Payday Lending Story Earns Honors

Print More

John Sandman’s 2012 investigation of online payday lenders has won a Silurian Award for best “news commentary,” the latest in a season of honors for City Limits reporters.

The Society of Silurians, a storied newspersons’ club named after a prehistoric period, traces its history to 1924 and counts Lincoln Steffans, William Randolph Hearst and John Steinbeck as former members. It said it was bestowing the award upon Sandman for “shining a light on the abuses of payday-lending services that charge exorbitant fees for customers who can least afford them.” Sandman’s work was edited by Esther Kaplan of The Nation Institute’s Investigative Fund, who also underwrote the piece.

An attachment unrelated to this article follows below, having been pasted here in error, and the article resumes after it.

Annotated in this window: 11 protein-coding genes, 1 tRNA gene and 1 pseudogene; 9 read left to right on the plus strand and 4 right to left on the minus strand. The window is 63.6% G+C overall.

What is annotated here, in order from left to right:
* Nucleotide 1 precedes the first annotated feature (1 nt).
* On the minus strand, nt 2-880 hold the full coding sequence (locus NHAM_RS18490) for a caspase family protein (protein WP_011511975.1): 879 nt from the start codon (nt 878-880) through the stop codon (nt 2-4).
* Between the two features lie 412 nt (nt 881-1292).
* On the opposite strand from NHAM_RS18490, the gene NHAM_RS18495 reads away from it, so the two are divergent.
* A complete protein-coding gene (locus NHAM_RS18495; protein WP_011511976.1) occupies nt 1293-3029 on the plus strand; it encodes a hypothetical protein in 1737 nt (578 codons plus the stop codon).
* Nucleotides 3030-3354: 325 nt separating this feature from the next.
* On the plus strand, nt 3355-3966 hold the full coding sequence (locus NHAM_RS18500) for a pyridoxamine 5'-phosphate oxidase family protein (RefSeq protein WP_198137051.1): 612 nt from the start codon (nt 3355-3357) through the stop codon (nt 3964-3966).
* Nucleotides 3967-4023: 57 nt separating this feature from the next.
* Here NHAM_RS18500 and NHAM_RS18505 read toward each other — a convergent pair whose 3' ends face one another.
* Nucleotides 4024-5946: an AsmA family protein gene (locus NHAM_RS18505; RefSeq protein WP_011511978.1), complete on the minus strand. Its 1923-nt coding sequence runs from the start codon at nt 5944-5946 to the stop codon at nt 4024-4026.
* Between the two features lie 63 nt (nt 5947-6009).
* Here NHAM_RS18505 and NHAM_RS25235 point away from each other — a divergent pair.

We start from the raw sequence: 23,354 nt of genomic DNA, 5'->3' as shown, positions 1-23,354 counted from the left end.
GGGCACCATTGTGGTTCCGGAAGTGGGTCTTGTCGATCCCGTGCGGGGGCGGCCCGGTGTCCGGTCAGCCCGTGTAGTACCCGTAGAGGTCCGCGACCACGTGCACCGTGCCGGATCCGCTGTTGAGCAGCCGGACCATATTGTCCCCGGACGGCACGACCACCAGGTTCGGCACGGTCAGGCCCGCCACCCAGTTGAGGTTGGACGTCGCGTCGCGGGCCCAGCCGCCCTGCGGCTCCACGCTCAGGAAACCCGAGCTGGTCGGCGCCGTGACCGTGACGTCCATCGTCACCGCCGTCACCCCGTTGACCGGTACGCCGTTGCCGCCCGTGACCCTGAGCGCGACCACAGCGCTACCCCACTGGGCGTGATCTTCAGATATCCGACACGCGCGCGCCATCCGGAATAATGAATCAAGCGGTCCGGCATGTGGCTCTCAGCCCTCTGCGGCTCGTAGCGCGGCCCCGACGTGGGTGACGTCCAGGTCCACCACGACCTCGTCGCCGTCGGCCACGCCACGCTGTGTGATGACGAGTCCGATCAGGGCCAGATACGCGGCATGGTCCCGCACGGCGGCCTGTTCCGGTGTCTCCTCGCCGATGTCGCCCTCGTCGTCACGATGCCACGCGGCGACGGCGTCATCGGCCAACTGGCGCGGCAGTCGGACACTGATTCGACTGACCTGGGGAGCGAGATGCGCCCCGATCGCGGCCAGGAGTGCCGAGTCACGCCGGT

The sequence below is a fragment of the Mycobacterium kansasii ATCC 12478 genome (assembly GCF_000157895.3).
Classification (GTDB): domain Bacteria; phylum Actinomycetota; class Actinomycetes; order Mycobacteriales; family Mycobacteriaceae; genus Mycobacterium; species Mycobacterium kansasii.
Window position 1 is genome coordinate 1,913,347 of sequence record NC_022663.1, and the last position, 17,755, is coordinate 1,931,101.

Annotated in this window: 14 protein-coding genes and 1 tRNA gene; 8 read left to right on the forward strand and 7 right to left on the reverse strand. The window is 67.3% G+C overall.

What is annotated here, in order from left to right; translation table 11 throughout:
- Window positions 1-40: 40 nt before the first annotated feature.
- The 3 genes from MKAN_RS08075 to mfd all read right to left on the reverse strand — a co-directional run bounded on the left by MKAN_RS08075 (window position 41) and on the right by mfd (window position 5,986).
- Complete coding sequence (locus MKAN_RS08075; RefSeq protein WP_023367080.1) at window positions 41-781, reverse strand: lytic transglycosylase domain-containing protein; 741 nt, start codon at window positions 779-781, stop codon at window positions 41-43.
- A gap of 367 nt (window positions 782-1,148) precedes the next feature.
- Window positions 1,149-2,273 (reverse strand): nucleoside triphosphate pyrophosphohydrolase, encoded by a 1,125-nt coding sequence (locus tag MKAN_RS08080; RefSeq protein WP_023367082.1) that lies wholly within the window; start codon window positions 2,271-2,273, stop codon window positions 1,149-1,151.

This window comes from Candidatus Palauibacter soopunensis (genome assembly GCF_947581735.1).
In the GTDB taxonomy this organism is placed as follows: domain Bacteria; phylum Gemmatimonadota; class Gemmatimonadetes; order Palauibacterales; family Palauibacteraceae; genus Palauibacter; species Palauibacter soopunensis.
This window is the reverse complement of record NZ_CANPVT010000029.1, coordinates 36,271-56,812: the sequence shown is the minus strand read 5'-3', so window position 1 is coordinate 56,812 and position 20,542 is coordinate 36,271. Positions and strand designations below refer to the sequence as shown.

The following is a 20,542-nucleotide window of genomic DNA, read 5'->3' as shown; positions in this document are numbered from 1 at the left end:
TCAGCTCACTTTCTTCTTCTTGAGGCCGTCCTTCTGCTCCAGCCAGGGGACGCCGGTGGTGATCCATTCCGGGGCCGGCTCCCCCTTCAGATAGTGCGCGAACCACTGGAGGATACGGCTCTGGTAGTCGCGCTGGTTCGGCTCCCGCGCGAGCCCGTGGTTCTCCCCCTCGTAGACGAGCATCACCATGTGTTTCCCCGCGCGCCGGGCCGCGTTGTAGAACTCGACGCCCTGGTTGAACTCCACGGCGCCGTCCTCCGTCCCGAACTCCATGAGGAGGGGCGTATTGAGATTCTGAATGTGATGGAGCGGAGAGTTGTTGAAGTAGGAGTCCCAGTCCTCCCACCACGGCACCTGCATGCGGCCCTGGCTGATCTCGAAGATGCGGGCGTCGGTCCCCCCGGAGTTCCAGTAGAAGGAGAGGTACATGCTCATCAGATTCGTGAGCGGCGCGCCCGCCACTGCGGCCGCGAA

City Limits is also in the running for two more major journalism awards. Jeanmarie Evelly’s in-depth story on stop-and-frisk in East New York (also supported by the I-Fund) is a finalist for the National Council on Crime and Delinquency’s Media for a Just Society Awards and Patrick Arden’s three-part probe of three-quarter houses is up for a Deadline Award from the city chapter of the Society of Professional Journalists. Arden previously won the national SPJ award for best local or regional investigation for his 2010 expose of flaws in New York City’s adoption of synthetic turf.

Earlier this year, Gail Robinson won a first prize in the national contest of the Education Writers Association for her reporting on John Dewey High in Brooklyn, while Ruth Ford’s hospital coverage and Batya Ungar-Sargon’s post-Sandy reporting were honored with Ippies. Together, they were the first honors snagged by the Brooklyn Bureau, the City Limits borough-coverage project launched in 2012.